He wasn’t ready for college work
I graduated from a small school in Ashland with high aspirations and a desire to succeed in college. However, once classes began, I realized my situation was less than ideal. I never imagined the level of writing college would expect of me compared to what high school had taught me — which was not enough, having only written two “big” papers in all of high school.
This would create a great strain on my college career. After talking with other students and professors, I found I wasn’t alone. College instructors (nationally) estimate that 50 percent of the students at their school are not adequately prepared for college-level writing. This is a huge problem because only 10 percent of jobs in America accept applicants with anything less than a college degree. In addition, employers estimate that 39 percent of recent high school graduates with no further education are unprepared for the expectations that they face in entry-level jobs.
There is little time for students to play catch up while in college — as the need for retraining in writing often results in a loss of confidence and results in students dropping out — because they should have already been prepared in high school for what is going to be expected.
Students need to receive ample opportunities for writing and training in research and grammar skills numerous times every year. Doing this would better prepare the students for what college expects and give them the necessary skills to succeed in any type of education.
No student should have to waste time like I’m doing taking an unnecessary writing class to further develop their skills. It’s worth taking the time now to make sure your skills are where they need to be.
Aaron Hannah, Berea College student, Raceland
He wasn’t ready for college work
PAUL CHITWOOD: Ruling on same-sex marriage defies state constitution
News that U.S. District Judge John G. Heyburn once again usurped the will of Kentucky voters is tragic and disappointing. By declaring gay marriage legal in the commonwealth, Heyburn defied the essential, foundational governing document that ensures order and justice, the Constitution of Kentucky.
In a state like Kentucky with the number of adults who have not graduated from high school is much higher than the national average, undereducated adults have been encouraged to earn high-school equivalency degrees by studying for, taking and passing the General Educational Development (GED) test.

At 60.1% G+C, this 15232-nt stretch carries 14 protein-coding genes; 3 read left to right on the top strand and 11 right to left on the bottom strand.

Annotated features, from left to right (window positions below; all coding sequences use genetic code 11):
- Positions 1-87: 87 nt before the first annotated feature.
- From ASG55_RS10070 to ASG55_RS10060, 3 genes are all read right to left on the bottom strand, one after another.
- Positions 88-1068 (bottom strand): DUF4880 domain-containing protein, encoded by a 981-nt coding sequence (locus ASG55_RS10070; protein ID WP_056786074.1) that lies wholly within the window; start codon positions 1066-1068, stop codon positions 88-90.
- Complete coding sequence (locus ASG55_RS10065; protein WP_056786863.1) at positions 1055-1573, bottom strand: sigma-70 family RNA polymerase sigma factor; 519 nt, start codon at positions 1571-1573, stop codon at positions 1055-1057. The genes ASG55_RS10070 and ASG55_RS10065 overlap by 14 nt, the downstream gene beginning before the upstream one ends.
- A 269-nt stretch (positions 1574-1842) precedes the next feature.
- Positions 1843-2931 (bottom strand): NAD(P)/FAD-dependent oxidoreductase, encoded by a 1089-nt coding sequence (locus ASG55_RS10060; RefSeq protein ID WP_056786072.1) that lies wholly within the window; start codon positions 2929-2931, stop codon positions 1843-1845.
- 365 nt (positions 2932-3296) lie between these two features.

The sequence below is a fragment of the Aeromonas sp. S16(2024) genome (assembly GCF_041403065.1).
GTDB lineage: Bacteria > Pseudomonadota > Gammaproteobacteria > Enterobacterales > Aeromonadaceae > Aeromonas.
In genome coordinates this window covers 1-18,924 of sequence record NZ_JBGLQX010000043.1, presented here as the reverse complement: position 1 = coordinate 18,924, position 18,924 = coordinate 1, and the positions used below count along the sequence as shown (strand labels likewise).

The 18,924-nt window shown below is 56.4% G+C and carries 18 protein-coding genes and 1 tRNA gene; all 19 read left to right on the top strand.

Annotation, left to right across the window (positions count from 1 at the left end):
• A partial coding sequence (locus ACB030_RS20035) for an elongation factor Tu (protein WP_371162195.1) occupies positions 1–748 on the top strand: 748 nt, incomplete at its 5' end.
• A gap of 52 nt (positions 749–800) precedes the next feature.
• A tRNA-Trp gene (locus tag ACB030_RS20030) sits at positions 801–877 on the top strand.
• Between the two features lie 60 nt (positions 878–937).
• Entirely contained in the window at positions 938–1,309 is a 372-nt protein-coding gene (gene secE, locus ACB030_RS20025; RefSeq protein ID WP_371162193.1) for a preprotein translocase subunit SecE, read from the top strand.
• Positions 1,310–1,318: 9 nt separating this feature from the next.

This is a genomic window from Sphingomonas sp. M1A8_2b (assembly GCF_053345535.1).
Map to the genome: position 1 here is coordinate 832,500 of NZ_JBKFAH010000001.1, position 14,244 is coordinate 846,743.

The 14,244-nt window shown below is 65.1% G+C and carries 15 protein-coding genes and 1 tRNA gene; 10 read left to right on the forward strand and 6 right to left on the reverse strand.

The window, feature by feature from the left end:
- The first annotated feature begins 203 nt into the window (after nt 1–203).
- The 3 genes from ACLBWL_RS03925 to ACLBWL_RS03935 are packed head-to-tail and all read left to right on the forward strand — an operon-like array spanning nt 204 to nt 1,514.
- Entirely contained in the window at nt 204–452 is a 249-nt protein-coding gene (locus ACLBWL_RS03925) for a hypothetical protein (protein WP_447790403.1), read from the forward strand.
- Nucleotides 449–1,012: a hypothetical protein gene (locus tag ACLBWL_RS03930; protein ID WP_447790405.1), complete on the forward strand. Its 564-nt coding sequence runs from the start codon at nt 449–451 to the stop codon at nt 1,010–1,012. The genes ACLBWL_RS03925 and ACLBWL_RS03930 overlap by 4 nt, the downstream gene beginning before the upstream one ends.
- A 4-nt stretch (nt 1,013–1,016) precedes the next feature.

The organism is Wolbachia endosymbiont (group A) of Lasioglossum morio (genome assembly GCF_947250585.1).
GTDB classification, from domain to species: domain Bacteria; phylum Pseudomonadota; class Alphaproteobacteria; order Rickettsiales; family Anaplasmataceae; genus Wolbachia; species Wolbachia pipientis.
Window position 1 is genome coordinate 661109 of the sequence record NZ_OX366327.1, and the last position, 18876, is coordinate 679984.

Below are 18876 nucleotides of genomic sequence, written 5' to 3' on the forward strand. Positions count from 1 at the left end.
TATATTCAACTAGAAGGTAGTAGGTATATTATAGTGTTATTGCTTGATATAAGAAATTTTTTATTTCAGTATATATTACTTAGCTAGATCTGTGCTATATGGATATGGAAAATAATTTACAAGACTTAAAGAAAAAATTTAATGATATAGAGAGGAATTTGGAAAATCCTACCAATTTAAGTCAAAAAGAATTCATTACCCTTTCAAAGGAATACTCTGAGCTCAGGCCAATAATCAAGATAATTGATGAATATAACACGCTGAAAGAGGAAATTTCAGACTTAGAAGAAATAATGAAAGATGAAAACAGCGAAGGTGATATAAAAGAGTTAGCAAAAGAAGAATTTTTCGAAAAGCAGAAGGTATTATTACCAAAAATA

Primary election sends messages
The voters — or at least the minority who took the time to go to the polls Tuesday — have spoken, with Boyd County voters sending mixed messages in the county-wide races that gathered the most attention.
Click it or Ticket
"Click it or Ticket” is a phrase used so often in recent years most of us hardly give it a thought.
Thumbs up to Trooper First Class Shane Goodall of Flatwoods for being named 2013 Trooper of the Year for Kentucky.
05/18/2014 — This Week in the Tri-State
Magolene S. Fraley 1929-2014
Magolene Spears Fraley, 84, of Wurtland, died Saturday in Community Hospice Care Center in Ashland.
Morehead State graduate student Kayla Keeton, who received her undergraduate degree from MSU last spring and is now studying for her MBA at the school, has received a $5,111 grant from the Kentucky Cabinet for Economic Development to help her start Belles of the Bluegrass, a high-tech wedding planning business.
Recovery Fest celebrates kicking addiction
The wet weather no doubt impacted the size of the crowd at Saturday’s Recovery Fest 2014 at Veterans Riverfront Park in Ashland, but there were plenty of reasons for addicts who are now drug free to celebrate and for speakers like State Sen. Robin Webb, D-Grayson, and others to talk about the impact the prescription drug epidemic has had on this region and for others to distribute literature and offer words of encouragement that could convince some to seek help in their battle with their drug addictions.
In Your View 5/13/14
Letters to the editor:
- More Opinion Headlines
- PAUL CHITWOOD: Ruling on same-sex marriage defies state constitution